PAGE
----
A while back, Daniel Mackmain’s life took an unexpected turn. Now the Green Man expects him to resolve clashes between those dwelling unseen in wild places and the ordinary people who have no idea what’s out there. Dan’s father is human and his mother’s a dryad, so he sees what’s happening in both these worlds.
Once upon a time, giants walked this land. So says everyone from Geoffrey of Monmouth to William Blake. This ancient threat is stirring in the Wiltshire twilight, up on the chalk downs. Can Dan meet this new challenge when he can only find half-forgotten fairy tales to guide him? Will the other local supernatural inhabitants see him – or the giant – as friend or foe?
Published by Wizard’s Tower Press on 28th September 2021
Paper editions from:
Barnes & Noble – USA only
Waterstones – UK only
Ebook editions from:
Barnes & Noble (Nook) – USA only
If you want to go through your local bookshop, these are the ISBNs
Writing the fourth story in this series, I knew I had to avoid these books becoming predictable. It would be far too easy to fall into a pattern where the Green Man hands Dan a problem, Dan finds out how to solve it, then he wins the big fight at the end and goes to the pub. Those stories would be as boring to write as they would be to read. So I need to find new ways to challenge him, and that’s going to involve Dan encountering new people and new situations.
In normal times, I would list the interesting places and local museums where I found inspiration for these new elements in this story. Since this book was written in far from normal times, other than visiting Uffington and Savernake Forest which are close enough to home for day trips, I had to do most of my research from my desk. Local history and folklore enthusiasts have created websites and podcasts which were invaluable, as were the photos posted online by ramblers and walkers. My mum and Hampshire resident, Susan told me about eel houses and the threats to the chalk streams of southern England.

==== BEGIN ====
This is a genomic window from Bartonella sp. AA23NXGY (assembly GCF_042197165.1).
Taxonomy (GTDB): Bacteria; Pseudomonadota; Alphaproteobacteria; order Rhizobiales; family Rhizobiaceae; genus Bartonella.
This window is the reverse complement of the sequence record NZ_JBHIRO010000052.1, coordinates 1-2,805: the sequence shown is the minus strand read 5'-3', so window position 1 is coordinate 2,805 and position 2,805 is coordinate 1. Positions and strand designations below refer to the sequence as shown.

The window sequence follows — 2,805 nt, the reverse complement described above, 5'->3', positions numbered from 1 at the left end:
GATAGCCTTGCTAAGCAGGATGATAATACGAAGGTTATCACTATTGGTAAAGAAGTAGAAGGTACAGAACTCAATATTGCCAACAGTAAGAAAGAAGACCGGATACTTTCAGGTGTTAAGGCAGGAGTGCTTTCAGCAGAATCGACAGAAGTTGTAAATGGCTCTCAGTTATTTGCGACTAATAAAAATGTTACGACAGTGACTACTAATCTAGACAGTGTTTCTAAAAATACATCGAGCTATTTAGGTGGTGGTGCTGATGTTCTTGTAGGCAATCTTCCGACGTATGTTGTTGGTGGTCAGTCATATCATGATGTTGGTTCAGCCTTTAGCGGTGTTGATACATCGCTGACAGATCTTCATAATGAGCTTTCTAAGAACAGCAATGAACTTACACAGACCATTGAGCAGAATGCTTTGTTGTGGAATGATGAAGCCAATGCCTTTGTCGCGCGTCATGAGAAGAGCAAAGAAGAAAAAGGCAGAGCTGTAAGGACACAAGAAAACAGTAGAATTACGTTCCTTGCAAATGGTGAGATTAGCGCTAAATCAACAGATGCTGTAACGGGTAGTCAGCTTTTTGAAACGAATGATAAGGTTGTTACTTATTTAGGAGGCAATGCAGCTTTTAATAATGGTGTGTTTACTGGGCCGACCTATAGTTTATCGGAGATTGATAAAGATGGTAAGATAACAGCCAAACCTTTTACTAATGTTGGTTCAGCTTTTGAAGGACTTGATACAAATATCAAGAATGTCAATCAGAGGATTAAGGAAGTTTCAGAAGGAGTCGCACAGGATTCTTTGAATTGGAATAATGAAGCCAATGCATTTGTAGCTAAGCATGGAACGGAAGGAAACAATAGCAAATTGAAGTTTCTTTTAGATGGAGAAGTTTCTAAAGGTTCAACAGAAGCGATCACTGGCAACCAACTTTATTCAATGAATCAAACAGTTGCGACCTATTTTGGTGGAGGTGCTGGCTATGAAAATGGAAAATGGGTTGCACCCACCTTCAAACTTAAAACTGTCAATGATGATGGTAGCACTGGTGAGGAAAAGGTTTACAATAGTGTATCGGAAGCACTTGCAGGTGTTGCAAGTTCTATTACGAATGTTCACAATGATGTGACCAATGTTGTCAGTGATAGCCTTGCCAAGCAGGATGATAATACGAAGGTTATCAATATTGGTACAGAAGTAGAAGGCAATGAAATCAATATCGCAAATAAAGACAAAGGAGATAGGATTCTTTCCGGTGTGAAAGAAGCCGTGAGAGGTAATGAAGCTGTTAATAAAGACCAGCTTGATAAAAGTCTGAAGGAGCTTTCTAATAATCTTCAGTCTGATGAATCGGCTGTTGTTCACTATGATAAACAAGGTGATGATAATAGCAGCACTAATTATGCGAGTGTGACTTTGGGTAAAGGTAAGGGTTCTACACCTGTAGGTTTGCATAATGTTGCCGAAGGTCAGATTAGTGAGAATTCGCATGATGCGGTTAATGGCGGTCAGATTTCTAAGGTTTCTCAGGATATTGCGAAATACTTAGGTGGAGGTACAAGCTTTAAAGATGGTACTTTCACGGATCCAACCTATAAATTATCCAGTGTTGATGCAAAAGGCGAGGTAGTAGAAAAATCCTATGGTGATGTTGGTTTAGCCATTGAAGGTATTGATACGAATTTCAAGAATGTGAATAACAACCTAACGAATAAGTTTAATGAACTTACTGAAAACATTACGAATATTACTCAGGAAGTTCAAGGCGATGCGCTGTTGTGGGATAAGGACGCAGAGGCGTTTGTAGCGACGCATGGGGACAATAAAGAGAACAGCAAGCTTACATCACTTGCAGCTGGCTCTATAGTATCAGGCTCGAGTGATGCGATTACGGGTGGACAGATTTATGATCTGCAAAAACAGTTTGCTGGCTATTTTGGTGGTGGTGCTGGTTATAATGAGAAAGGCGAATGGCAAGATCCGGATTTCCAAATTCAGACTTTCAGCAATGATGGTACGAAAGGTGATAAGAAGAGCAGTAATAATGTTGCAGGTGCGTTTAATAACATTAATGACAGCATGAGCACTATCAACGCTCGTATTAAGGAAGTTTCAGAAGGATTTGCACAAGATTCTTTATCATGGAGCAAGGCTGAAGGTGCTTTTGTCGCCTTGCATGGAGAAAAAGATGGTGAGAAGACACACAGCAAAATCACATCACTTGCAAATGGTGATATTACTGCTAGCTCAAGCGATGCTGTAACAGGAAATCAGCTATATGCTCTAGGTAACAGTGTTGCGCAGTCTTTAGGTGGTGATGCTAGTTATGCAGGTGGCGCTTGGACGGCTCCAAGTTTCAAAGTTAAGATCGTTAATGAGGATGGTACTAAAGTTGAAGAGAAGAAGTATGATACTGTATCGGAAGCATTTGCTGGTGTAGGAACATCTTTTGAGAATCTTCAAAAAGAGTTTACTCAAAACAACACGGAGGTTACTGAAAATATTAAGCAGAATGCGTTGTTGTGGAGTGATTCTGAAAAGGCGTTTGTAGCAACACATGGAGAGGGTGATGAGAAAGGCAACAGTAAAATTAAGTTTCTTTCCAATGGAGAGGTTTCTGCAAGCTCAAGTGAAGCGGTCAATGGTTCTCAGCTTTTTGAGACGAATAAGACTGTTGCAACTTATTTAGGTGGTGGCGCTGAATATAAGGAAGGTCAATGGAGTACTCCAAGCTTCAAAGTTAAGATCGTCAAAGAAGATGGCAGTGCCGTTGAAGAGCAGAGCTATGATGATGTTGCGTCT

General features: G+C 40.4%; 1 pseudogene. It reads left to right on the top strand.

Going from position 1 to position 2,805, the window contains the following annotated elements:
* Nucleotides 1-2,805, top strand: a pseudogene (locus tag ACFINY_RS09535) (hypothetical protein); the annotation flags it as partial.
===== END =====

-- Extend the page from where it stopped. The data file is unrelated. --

This book includes a bonus short story from Eleanor Beauchene’s point of view. I had some fairly major questions about what months of shut-down would mean for Blithehurst, the stately home where Dan works. I soon had some entertaining answers, but there was no place for that particular thread in the story he has to tell in The Green Man’s Challenge. But I was pretty sure established readers would be wondering the same things as me, so I decided to let Eleanor explain that ‘Luck Is Where You Find It’.
Readers will note the background presence of the pandemic in this novel. This was an aspect of the story that I thought long and hard about, and where I took a great deal of care in the writing. I could have ignored it completely, but one of the things I learned writing epic fantasy in my Einarinn books is that for readers to believe in the fantastic, they have to believe in the solid reality of the non-magical setting.
I knew fans were saying how the contemporary detail of rural life in the UK really grounded this contemporary fantasy series and made the mythic elements all the more believable. If I ignored the pandemic, Dan wouldn’t be living in our world anymore. On the other hand, I really didn’t want to write a story about the pandemic, because that’s been unbelievably grim for so many people. So I decided to write a story about Dan encountering a new challenge in the same way as before, and reference the pandemic only where it had a direct influence on the story. That seems to have been the right approach, from the readers’ responses.
By the time I’d finished the book, I realised I’d been working through various lingering effects of the past year for myself. A few readers have commented that they’ve found a new perspective on these upheavals, prompted by the story. Only one reader has said they found it a major deterrent, and I am sorry for that – in the sense that I really hope they have not had some dire experience that I have inadvertently made worse.